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Prosecutors focus on Ghosn’s ‘Oman route’

Ghosn is on trial for evasion of taxes and using company funds for personal use.


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Updated: April 4, 2019

Tokyo prosecutors are building their case against former Nissan Motor Co. Chairman Carlos Ghosn for allegedly diverting some of the automaker’s funds for personal use via an acquaintance in Oman, sources said.

The special investigation squad of the Tokyo District Public Prosecutors Office is coordinating with the Supreme Public Prosecutors Office, among other top agencies, on possible charges of aggravated breach of trust under Companies Law. A final decision on the matter is expected soon.

Prosecutors suspect the 65-year-old Ghosn of paying a dealership in Oman owned by his acquaintance a total of $35 million (about ¥3.9 billion at the current exchange rate) from a secret Nissan fund called “CEO reserves.”

The payments were allegedly made via Nissan Middle East, a consolidated Nissan subsidiary based in the United Arab Emirates, from around 2012 to 2018.

A senior official from India at the Oman dealership is thought to have sent about €32 million (about ¥4 billion) from a personal account at a Lebanese bank to Good Faith Investments (GFI), a Lebanon-based investment firm this person was the CEO of, in 2015-16.

Of this, at least €7.5 million (about ¥935 million) is thought to have been moved to a company run by Ghosn’s wife and possibly used to buy an Italian yacht.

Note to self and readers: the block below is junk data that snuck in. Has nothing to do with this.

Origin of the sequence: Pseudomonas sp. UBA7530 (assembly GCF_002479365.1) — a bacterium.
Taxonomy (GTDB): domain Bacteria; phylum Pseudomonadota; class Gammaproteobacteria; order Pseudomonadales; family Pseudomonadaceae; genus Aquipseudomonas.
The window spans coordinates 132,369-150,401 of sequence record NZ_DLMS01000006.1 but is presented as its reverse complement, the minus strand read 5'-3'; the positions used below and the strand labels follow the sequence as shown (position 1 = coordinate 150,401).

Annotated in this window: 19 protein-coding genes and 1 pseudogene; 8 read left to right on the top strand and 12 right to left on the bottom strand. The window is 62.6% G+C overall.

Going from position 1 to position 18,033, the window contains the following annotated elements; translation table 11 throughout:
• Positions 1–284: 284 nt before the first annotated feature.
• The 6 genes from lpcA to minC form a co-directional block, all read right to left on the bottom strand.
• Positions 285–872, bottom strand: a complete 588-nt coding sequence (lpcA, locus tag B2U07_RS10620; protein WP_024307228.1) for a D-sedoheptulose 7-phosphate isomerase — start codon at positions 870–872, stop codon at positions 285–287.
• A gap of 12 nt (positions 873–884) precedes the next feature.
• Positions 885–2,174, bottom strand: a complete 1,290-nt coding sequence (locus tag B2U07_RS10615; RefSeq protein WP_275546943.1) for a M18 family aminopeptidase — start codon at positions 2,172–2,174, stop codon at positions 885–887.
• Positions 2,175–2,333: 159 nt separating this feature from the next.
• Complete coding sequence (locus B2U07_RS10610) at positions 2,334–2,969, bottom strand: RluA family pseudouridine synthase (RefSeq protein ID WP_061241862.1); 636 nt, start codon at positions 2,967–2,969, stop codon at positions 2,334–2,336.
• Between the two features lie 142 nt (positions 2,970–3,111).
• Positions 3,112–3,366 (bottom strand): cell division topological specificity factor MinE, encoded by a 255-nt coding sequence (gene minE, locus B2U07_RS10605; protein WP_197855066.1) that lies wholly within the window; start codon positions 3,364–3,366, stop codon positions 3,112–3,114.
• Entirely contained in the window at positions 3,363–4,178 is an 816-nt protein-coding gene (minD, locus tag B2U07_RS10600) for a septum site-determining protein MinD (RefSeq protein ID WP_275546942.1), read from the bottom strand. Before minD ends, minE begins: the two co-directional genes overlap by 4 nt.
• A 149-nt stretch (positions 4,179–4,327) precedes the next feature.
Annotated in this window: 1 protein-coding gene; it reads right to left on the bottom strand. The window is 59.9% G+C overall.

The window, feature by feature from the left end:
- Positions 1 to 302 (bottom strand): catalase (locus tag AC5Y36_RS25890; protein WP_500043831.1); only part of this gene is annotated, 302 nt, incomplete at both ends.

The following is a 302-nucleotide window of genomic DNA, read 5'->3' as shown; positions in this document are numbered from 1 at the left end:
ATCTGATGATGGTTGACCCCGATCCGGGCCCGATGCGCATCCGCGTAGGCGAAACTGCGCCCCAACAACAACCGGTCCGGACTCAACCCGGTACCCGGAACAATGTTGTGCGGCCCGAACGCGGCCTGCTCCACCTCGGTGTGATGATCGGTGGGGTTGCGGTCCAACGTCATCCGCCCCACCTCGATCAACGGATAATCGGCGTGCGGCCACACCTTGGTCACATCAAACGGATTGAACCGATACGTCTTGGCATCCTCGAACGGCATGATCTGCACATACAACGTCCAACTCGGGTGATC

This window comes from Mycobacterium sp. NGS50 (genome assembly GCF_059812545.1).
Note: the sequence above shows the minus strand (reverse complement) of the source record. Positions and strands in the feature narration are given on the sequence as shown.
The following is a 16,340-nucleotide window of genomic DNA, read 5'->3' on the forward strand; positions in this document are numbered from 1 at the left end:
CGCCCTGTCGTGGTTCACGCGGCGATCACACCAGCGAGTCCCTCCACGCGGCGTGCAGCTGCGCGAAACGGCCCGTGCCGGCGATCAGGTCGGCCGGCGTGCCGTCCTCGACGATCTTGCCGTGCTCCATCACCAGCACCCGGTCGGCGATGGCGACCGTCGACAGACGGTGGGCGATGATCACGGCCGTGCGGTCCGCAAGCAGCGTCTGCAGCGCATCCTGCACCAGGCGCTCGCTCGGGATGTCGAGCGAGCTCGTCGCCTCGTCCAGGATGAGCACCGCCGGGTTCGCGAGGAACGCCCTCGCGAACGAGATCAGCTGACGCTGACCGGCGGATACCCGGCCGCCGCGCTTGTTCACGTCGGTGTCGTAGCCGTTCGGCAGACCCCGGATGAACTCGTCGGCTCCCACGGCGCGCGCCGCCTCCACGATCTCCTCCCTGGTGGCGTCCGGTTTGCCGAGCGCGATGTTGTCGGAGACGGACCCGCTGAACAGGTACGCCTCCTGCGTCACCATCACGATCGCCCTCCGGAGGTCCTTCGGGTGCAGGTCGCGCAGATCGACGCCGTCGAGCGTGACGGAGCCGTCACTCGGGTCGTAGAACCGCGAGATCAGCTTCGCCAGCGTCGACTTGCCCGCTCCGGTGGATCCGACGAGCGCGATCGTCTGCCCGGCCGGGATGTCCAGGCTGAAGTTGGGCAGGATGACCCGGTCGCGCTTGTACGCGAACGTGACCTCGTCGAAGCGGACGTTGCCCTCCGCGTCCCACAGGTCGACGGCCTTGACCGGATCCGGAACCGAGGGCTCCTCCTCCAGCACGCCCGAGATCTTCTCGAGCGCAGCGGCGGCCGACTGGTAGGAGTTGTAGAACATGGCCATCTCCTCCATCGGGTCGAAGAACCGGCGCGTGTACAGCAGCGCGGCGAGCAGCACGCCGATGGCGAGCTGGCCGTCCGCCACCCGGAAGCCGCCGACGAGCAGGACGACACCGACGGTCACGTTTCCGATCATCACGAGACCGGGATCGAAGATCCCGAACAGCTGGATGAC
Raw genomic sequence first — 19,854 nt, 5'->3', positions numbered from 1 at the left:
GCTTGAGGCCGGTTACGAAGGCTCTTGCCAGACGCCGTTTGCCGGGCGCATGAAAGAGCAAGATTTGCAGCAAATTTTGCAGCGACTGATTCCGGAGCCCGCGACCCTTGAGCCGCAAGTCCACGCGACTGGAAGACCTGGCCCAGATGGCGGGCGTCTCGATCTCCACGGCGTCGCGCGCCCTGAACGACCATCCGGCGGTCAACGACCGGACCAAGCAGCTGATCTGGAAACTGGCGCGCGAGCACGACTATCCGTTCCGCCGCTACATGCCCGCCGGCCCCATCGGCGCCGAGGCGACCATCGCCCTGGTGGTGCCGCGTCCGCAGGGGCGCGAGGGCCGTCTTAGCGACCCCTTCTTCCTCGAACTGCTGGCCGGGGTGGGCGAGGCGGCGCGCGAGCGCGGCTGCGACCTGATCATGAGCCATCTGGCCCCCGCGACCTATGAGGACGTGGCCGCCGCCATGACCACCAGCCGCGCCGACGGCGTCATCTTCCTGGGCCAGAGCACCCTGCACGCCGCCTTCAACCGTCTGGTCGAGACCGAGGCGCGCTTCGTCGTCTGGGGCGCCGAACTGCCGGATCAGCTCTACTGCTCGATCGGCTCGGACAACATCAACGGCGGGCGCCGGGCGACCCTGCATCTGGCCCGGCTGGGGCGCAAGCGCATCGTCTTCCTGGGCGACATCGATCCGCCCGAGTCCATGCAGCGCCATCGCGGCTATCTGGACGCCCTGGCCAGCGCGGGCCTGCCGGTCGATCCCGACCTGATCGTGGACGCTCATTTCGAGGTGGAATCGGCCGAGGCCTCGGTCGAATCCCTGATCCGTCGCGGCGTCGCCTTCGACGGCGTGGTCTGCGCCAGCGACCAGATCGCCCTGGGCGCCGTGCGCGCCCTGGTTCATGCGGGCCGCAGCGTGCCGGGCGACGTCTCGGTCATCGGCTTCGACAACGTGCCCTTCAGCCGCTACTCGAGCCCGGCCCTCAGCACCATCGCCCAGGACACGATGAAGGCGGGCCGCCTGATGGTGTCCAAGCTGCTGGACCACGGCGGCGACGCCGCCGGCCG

In addition, some of the money sent to GFI may have been transferred to an American investment firm where Ghosn’s son is the CEO, where it became part of Ghosn’s personal investment portfolio.

Prosecutors believe these wire transfers were essentially done at Ghosn’s orders and strongly suspect some Nissan funds made their way to the former chairman via GFI.

About $100 million (about ¥11 billion) has apparently been paid out of the CEO reserves since 2009 to dealerships and other entities in five Middle Eastern countries. Prosecutors have focused their investigations on what they are calling the “Oman route.”

Ghosn has maintained that the payments to the Middle East were valid and included incentive payments for sales achievements in the various countries.

Ghosn was arrested Nov. 19 on suspicion of violating the Financial Instruments and Exchange Law for understating his executive compensation on financial statements. He was indicted by prosecutors on Dec. 10. He was rearrested two more times, resulting in a separate charge of aggravated breach of trust on Jan. 11. After spending 108 days in detention, he was released on bail March 6.



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